I’ve lived in Salt Lake City for eight months now. In October, I had a total of $2.33 to my name. That was right after I took a spontaneous two week trip to Seoul, Korea with some of my family. So...I knew what I was getting myself into financially there. In fact, that’s where my money always goes: travel, food, quality time with quality people… It wasn’t until quite recently that I had saved up enough money and felt stationary enough (you have to make doctor appointments quite far in advance) to consider seeing a doctor about my hair. I had the funds, I had a commitment to being in SLC for the next couple of months because of work at Three Pines Coffee, and okay… In the last six months, I had lost a lot of hair. I don’t pay much attention to hair, but… I started noticing the extremity of hair loss I was experiencing recently and decided it was time to make sure the hair loss wasn’t a symptom of something more serious.
Sitting in a strange chair in a strange office seeing a doctor for the first time in years, I felt strange. After exhaustive blood tests, a scalp biopsy, and a series of never ending questions that ranged from my diet, my stress-levels, to my child-bearing abilities, the doctors found that I was 100% healthy. No cancer. No dysfunctional thyroid. No crazy hormone imbalance.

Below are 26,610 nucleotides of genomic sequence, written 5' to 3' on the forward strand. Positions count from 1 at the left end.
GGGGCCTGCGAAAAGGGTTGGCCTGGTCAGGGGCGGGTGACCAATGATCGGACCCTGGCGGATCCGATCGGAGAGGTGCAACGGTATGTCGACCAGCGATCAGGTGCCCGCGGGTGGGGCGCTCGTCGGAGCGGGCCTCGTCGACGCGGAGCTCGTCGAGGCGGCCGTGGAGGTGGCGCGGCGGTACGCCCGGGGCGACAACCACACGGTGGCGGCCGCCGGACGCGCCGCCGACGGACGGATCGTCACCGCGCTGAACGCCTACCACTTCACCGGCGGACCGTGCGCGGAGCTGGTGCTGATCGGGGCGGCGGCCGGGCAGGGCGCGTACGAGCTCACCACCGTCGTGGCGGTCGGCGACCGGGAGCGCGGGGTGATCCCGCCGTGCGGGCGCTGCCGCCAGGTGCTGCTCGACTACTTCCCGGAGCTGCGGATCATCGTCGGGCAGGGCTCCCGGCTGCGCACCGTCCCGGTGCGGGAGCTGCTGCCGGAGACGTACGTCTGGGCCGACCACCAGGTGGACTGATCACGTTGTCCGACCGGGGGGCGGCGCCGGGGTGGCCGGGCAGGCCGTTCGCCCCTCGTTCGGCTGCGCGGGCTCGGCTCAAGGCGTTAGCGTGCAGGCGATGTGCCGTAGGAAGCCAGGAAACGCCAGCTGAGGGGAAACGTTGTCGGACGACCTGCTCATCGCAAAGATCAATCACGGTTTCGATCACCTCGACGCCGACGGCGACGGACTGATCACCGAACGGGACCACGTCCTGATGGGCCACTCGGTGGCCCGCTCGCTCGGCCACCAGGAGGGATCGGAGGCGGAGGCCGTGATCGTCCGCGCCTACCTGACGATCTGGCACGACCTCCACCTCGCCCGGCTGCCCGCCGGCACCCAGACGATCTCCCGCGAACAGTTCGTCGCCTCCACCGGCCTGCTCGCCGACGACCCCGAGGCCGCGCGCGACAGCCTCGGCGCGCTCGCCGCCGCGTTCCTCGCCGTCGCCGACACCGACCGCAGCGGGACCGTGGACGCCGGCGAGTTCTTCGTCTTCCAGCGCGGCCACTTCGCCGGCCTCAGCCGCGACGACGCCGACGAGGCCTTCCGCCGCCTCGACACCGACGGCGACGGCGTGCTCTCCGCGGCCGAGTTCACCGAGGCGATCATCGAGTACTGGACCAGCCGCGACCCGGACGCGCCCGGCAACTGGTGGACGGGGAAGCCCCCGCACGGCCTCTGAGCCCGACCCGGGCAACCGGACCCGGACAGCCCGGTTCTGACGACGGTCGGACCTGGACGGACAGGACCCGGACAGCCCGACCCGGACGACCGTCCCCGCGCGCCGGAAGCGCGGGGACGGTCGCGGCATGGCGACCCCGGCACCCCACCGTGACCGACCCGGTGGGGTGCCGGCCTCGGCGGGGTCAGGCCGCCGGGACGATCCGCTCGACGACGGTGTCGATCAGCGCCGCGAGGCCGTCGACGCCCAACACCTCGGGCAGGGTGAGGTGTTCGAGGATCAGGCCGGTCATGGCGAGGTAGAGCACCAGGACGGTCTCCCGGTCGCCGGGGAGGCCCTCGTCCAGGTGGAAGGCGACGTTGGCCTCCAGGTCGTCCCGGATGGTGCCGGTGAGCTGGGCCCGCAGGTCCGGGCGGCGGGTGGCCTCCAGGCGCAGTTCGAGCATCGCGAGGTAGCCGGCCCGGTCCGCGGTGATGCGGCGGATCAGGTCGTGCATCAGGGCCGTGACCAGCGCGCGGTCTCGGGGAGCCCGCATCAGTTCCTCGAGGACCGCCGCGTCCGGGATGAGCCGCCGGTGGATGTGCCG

I was relieved.
And then I was told that I had alopecia.
As far as I was concerned, I had no idea what the doctor was saying. He went on to explain the different kinds of alopecia that existed, what kind I had, what I could expect, and what they didn’t know what to expect. Although I didn’t have alopecia areata or universalis, both are much more aggressive, I was still losing an amount of hair that would be much more common in senior-aged women. So basically, if I was a grandma, my hair loss would be “normal.” At 23, the doctor explained, the hair loss I was experiencing was pretty severe. In fact, the doctor explained, the places where I was losing my hair and how much was “fascinating.”
...Well, I thought, at least the doctor really likes studying hair behavior…Glad he found his passion...